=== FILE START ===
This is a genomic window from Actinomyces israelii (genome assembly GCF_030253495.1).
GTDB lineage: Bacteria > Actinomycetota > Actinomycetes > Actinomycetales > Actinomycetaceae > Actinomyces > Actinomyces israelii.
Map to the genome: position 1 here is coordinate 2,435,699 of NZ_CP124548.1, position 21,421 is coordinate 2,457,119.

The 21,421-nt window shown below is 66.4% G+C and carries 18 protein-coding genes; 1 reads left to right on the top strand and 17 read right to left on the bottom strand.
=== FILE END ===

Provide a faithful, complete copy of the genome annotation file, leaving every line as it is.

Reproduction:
This is a genomic window from Actinomyces israelii (genome assembly GCF_030253495.1).
GTDB lineage: Bacteria > Actinomycetota > Actinomycetes > Actinomycetales > Actinomycetaceae > Actinomyces > Actinomyces israelii.
Map to the genome: position 1 here is coordinate 2,435,699 of NZ_CP124548.1, position 21,421 is coordinate 2,457,119.

The 21,421-nt window shown below is 66.4% G+C and carries 18 protein-coding genes; 1 reads left to right on the top strand and 17 read right to left on the bottom strand.